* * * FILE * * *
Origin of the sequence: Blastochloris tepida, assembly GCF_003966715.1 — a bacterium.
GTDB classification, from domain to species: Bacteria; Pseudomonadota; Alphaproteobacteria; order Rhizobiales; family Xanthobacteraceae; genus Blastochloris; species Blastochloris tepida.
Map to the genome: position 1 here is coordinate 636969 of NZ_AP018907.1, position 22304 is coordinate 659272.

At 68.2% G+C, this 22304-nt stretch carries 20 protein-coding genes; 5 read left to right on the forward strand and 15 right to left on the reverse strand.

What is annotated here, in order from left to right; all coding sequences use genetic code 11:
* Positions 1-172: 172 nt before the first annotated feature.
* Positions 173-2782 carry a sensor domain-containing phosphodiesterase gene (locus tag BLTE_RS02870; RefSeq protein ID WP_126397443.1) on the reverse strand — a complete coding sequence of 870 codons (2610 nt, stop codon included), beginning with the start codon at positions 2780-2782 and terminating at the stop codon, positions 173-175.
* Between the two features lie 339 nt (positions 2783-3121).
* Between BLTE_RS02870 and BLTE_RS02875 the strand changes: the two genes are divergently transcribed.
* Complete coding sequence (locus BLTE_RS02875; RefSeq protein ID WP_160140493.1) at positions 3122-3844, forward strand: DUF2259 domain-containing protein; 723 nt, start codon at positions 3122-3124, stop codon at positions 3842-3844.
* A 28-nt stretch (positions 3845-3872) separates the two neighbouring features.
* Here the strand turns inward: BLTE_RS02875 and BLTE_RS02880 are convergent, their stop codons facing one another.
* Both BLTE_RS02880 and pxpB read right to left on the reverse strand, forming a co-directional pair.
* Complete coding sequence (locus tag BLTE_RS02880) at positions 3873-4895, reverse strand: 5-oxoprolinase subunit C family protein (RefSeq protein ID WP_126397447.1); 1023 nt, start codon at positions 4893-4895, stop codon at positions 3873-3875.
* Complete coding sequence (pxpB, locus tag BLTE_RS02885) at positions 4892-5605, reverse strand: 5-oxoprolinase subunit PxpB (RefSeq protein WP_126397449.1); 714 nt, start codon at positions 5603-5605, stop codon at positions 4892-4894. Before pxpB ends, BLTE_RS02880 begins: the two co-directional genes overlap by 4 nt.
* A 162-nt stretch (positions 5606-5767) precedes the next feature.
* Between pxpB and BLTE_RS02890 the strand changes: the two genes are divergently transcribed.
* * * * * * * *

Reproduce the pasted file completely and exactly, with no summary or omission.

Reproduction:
Origin of the sequence: Blastochloris tepida, assembly GCF_003966715.1 — a bacterium.
GTDB classification, from domain to species: Bacteria; Pseudomonadota; Alphaproteobacteria; order Rhizobiales; family Xanthobacteraceae; genus Blastochloris; species Blastochloris tepida.
Map to the genome: position 1 here is coordinate 636969 of NZ_AP018907.1, position 22304 is coordinate 659272.

At 68.2% G+C, this 22304-nt stretch carries 20 protein-coding genes; 5 read left to right on the forward strand and 15 right to left on the reverse strand.

What is annotated here, in order from left to right; all coding sequences use genetic code 11:
* Positions 1-172: 172 nt before the first annotated feature.
* Positions 173-2782 carry a sensor domain-containing phosphodiesterase gene (locus tag BLTE_RS02870; RefSeq protein ID WP_126397443.1) on the reverse strand — a complete coding sequence of 870 codons (2610 nt, stop codon included), beginning with the start codon at positions 2780-2782 and terminating at the stop codon, positions 173-175.
* Between the two features lie 339 nt (positions 2783-3121).
* Between BLTE_RS02870 and BLTE_RS02875 the strand changes: the two genes are divergently transcribed.
* Complete coding sequence (locus BLTE_RS02875; RefSeq protein ID WP_160140493.1) at positions 3122-3844, forward strand: DUF2259 domain-containing protein; 723 nt, start codon at positions 3122-3124, stop codon at positions 3842-3844.
* A 28-nt stretch (positions 3845-3872) separates the two neighbouring features.
* Here the strand turns inward: BLTE_RS02875 and BLTE_RS02880 are convergent, their stop codons facing one another.
* Both BLTE_RS02880 and pxpB read right to left on the reverse strand, forming a co-directional pair.
* Complete coding sequence (locus tag BLTE_RS02880) at positions 3873-4895, reverse strand: 5-oxoprolinase subunit C family protein (RefSeq protein ID WP_126397447.1); 1023 nt, start codon at positions 4893-4895, stop codon at positions 3873-3875.
* Complete coding sequence (pxpB, locus tag BLTE_RS02885) at positions 4892-5605, reverse strand: 5-oxoprolinase subunit PxpB (RefSeq protein WP_126397449.1); 714 nt, start codon at positions 5603-5605, stop codon at positions 4892-4894. Before pxpB ends, BLTE_RS02880 begins: the two co-directional genes overlap by 4 nt.
* A 162-nt stretch (positions 5606-5767) precedes the next feature.
* Between pxpB and BLTE_RS02890 the strand changes: the two genes are divergently transcribed.